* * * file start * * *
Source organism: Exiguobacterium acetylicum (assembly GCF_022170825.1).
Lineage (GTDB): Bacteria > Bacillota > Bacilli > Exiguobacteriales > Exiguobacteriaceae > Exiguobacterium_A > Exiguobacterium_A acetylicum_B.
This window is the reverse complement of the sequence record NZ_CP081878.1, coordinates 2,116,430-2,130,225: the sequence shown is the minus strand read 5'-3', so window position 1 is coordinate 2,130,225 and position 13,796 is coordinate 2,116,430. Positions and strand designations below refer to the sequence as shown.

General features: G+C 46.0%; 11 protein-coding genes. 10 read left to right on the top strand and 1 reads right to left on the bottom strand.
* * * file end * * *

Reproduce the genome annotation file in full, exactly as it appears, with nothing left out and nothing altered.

Source organism: Exiguobacterium acetylicum (assembly GCF_022170825.1).
Lineage (GTDB): Bacteria > Bacillota > Bacilli > Exiguobacteriales > Exiguobacteriaceae > Exiguobacterium_A > Exiguobacterium_A acetylicum_B.
This window is the reverse complement of the sequence record NZ_CP081878.1, coordinates 2,116,430-2,130,225: the sequence shown is the minus strand read 5'-3', so window position 1 is coordinate 2,130,225 and position 13,796 is coordinate 2,116,430. Positions and strand designations below refer to the sequence as shown.

General features: G+C 46.0%; 11 protein-coding genes. 10 read left to right on the top strand and 1 reads right to left on the bottom strand.